Government approves release of PA tax funds

Inner cabinet approves renewal of transfers frozen since PA accepted to UNESCO; Lieberman opposes; Blair praises move.

November 30, 2011 13:03
2 minute read.
Prime Minister Binyamin Netanyahu at Knesset c'tee

Prime Minister Binyamin Netanyahu at FADC 311. (photo credit: Marc Israel Sellem)


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The inner cabinet decided Wednesday to release $100 million in Palestinian tax revenue that Israel has been withholding since the beginning of the month. The decision applied to the funds meant to be transferred in October and November, Israel Radio reported.

Prime Minister Binyamin Netanyahu faced opposition from Foreign Minister Avigdor Lieberman, who has come out unequivocally against the move, saying Monday his Israel Beiteinu party would “do everything possible” to prevent the transfer of the funds. Lieberman made clear, however, that despite his objections, his party would not break up the coalition over the issue.

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PM: Israel considering releasing PA tax funds
FM says he won’t leave coalition over PA tax transfer

Quartet envoy Tony Blair on Wednesday praised the government's " important decision" to release the hold on the tax revenues.

"This is Palestinian money which is critical to sustaining the PA and should be transferred on a regular and predictable basis in line with previous Israeli-Palestinian agreements. Withholding these funds only benefits those who oppose peace and Israeli-Palestinian cooperation," Blair said in a statement.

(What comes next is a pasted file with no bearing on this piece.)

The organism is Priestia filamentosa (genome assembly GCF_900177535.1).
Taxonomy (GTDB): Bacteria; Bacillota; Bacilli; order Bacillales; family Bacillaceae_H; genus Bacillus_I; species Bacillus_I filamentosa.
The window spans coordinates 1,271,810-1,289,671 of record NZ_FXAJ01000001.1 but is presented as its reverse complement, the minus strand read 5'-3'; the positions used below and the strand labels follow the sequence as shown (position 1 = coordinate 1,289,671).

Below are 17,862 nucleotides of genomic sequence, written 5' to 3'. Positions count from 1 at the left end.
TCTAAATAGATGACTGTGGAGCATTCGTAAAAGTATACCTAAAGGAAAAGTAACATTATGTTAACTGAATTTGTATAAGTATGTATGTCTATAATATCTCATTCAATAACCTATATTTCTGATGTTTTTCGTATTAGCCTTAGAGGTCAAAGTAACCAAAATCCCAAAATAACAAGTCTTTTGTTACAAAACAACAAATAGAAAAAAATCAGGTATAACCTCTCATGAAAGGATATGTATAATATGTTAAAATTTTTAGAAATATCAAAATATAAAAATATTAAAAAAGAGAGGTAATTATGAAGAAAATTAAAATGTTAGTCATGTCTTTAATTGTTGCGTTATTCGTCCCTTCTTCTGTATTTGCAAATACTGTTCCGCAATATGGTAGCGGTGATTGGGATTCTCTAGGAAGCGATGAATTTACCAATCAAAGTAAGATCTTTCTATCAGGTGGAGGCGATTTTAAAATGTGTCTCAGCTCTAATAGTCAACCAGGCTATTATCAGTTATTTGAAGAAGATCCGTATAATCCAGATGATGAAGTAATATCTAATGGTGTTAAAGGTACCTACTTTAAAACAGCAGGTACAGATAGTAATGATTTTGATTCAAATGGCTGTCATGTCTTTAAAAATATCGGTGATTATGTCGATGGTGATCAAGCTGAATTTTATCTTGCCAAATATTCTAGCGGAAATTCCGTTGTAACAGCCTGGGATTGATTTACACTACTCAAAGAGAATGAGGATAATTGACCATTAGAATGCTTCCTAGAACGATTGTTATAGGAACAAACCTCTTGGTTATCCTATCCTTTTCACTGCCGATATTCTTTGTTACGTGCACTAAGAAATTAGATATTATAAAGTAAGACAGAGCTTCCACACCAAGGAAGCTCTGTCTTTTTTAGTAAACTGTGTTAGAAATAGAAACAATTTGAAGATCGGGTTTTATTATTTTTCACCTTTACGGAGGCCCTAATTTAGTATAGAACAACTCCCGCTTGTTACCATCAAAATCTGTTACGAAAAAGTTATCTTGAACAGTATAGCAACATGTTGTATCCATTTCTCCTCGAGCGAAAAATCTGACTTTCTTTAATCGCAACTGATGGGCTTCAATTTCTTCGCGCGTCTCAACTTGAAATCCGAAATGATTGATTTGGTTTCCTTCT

"I have discussed the importance of a smooth transfer of revenues with Prime Minister Netanyahu and other ministers in the Israeli government on many occasions, as have others in the international community, and have urged him repeatedly to transfer these funds without delay," he added.

Netanyahu told the Knesset Foreign Affairs and Defense Committee on Monday that he supported transferring the money now because the situation with the Palestinians had “calmed down,” and the Palestinian Authority has at least temporarily put a hold on seeking statehood recognition in various UN bodies.

The decision to freeze the money, which according to EU numbers makes up some 30 percent of the PA budget, was taken at the beginning of the month after UNESCO voted to accept the Palestinians as a full member. In addition to freezing the funds, Israel also decided to react to that move by accelerating the building of some 2,000 housing units in Jewish neighborhoods in east Jerusalem, as well as in Efrat and Ma’aleh Adumim.

According to government sources, Netanyahu believes that if the PA returns to its proactive efforts at the UN, Israel could once again freeze the funds. Under the terms of the Oslo agreements, Israel collects the tax money each month and transfers it to the PA. Netanyahu said in the Knesset that Israel ultimately doesn’t want to see the PA fail.

The prime minister has come under intensive international pressure over the past couple of weeks to transfer the money, with one argument being that the funds pay the salaries of the PA security apparatus, and it is in Israel’s interest for that apparatus to continue functioning.

In the past week, UN Secretary-General Ban Ki-moon, US Secretary of State Hillary Clinton, Blair and other world leaders called on Netanyahu to renew the transfers.

Israel froze the funds a number of times during the height of the Second Intifada as a way of placing pressure on the PA.

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